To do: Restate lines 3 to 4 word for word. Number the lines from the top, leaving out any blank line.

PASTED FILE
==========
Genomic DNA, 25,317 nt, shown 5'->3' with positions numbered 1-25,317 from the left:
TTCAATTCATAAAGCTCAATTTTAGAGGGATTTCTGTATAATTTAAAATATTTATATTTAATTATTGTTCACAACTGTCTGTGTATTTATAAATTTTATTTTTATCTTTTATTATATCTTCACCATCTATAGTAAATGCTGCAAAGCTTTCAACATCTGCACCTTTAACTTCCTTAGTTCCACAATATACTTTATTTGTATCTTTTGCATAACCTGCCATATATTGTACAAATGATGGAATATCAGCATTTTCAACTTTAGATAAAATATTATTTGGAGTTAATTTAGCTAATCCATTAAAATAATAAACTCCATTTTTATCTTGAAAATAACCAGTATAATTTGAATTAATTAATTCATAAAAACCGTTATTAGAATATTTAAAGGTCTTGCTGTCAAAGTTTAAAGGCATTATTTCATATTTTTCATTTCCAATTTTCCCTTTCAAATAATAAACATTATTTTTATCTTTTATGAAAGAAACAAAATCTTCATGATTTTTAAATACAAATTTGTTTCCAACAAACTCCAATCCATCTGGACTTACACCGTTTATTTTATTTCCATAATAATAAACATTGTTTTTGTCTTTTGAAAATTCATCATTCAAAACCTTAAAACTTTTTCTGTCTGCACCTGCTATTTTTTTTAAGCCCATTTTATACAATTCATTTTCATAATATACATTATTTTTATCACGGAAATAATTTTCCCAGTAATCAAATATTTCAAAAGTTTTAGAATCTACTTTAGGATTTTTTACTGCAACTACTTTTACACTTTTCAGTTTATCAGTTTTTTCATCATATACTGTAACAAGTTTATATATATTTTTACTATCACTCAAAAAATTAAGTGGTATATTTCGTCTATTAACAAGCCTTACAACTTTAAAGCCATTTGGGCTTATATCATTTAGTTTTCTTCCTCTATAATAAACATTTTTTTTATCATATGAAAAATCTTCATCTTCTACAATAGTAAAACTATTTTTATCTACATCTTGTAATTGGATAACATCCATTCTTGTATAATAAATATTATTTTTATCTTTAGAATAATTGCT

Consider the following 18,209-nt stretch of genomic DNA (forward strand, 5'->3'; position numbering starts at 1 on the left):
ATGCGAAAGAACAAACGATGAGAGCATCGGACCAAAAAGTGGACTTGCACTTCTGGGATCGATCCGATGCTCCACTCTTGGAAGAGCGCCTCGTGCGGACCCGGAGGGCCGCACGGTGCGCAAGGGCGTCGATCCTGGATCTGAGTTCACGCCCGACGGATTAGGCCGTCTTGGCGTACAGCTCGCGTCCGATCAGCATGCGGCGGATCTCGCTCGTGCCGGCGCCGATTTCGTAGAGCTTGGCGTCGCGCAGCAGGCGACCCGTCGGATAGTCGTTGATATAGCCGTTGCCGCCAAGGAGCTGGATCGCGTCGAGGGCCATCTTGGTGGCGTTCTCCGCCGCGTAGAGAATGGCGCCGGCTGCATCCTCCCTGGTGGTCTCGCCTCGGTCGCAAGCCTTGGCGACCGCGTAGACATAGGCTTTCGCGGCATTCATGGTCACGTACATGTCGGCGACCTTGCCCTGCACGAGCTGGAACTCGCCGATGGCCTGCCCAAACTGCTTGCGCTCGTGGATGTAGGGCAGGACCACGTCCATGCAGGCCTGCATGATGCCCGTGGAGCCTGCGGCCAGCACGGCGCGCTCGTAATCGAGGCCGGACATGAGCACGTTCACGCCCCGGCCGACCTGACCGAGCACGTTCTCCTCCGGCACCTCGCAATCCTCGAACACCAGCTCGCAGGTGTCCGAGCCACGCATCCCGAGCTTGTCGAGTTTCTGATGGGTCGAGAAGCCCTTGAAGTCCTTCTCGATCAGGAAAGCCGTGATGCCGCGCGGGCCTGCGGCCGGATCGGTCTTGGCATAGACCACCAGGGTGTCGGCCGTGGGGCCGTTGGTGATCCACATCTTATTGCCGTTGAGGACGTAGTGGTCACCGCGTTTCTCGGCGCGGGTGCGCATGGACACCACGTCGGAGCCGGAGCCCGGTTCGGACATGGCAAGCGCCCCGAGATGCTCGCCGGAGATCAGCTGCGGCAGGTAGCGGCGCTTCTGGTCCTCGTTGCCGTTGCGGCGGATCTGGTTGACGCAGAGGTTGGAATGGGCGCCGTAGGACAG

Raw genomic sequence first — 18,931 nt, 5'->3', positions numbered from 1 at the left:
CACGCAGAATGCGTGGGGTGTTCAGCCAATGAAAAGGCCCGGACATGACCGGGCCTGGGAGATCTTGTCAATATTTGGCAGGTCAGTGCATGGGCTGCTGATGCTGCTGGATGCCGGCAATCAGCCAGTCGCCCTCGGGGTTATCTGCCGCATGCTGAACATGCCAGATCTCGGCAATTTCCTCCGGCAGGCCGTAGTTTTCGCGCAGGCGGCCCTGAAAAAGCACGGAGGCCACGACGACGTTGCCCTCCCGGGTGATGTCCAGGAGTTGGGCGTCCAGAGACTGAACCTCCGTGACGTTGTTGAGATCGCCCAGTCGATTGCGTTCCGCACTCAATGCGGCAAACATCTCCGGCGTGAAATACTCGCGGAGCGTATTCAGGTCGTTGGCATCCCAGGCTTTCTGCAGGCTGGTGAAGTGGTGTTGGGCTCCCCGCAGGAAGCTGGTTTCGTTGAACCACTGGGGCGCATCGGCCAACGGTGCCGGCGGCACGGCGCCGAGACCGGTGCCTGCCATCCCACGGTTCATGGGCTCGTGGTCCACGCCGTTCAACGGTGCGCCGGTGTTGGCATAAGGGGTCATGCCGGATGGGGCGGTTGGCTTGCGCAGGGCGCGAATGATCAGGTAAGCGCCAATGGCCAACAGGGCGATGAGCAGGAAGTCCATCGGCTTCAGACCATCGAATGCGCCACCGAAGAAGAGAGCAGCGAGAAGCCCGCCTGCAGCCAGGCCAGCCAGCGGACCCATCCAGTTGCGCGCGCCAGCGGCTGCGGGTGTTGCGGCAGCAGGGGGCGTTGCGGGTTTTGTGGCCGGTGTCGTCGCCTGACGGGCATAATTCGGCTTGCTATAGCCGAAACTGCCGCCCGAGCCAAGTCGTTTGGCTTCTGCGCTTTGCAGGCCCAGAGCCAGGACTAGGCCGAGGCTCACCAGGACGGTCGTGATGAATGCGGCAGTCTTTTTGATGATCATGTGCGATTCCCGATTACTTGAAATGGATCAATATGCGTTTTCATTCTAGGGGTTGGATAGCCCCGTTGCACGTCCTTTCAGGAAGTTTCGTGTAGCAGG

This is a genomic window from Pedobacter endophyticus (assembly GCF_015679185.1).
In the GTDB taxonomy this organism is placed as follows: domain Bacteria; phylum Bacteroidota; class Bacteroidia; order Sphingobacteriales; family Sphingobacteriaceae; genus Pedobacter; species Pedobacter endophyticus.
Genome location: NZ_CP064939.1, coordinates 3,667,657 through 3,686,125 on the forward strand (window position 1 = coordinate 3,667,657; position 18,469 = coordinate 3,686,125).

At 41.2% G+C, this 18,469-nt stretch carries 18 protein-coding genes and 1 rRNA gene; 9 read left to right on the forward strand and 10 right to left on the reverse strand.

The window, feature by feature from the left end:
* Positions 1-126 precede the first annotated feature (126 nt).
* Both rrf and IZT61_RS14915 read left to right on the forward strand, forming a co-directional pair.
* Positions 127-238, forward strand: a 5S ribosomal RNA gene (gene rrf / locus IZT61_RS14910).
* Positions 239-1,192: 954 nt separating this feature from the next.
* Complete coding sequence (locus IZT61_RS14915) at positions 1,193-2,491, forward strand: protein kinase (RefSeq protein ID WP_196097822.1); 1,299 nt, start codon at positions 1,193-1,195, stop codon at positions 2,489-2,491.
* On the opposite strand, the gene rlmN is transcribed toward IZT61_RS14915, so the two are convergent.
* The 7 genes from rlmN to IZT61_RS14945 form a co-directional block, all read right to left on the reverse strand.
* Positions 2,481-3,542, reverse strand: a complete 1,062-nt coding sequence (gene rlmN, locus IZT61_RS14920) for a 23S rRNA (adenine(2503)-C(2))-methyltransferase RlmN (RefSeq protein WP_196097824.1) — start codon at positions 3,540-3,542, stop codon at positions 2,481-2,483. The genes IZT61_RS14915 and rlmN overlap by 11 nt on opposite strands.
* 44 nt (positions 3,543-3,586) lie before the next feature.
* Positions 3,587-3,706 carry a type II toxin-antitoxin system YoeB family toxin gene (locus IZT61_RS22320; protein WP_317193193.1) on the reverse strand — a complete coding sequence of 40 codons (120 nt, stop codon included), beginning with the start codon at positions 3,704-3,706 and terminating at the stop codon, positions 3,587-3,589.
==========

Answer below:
Consider the following 18,209-nt stretch of genomic DNA (forward strand, 5'->3'; position numbering starts at 1 on the left):
ATGCGAAAGAACAAACGATGAGAGCATCGGACCAAAAAGTGGACTTGCACTTCTGGGATCGATCCGATGCTCCACTCTTGGAAGAGCGCCTCGTGCGGACCCGGAGGGCCGCACGGTGCGCAAGGGCGTCGATCCTGGATCTGAGTTCACGCCCGACGGATTAGGCCGTCTTGGCGTACAGCTCGCGTCCGATCAGCATGCGGCGGATCTCGCTCGTGCCGGCGCCGATTTCGTAGAGCTTGGCGTCGCGCAGCAGGCGACCCGTCGGATAGTCGTTGATATAGCCGTTGCCGCCAAGGAGCTGGATCGCGTCGAGGGCCATCTTGGTGGCGTTCTCCGCCGCGTAGAGAATGGCGCCGGCTGCATCCTCCCTGGTGGTCTCGCCTCGGTCGCAAGCCTTGGCGACCGCGTAGACATAGGCTTTCGCGGCATTCATGGTCACGTACATGTCGGCGACCTTGCCCTGCACGAGCTGGAACTCGCCGATGGCCTGCCCAAACTGCTTGCGCTCGTGGATGTAGGGCAGGACCACGTCCATGCAGGCCTGCATGATGCCCGTGGAGCCTGCGGCCAGCACGGCGCGCTCGTAATCGAGGCCGGACATGAGCACGTTCACGCCCCGGCCGACCTGACCGAGCACGTTCTCCTCCGGCACCTCGCAATCCTCGAACACCAGCTCGCAGGTGTCCGAGCCACGCATCCCGAGCTTGTCGAGTTTCTGATGGGTCGAGAAGCCCTTGAAGTCCTTCTCGATCAGGAAAGCCGTGATGCCGCGCGGGCCTGCGGCCGGATCGGTCTTGGCATAGACCACCAGGGTGTCGGCCGTGGGGCCGTTGGTGATCCACATCTTATTGCCGTTGAGGACGTAGTGGTCACCGCGTTTCTCGGCGCGGGTGCGCATGGACACCACGTCGGAGCCGGAGCCCGGTTCGGACATGGCAAGCGCCCCGAGATGCTCGCCGGAGATCAGCTGCGGCAGGTAGCGGCGCTTCTGGTCCTCGTTGCCGTTGCGGCGGATCTGGTTGACGCAGAGGTTGGAATGGGCGCCGTAGGACAG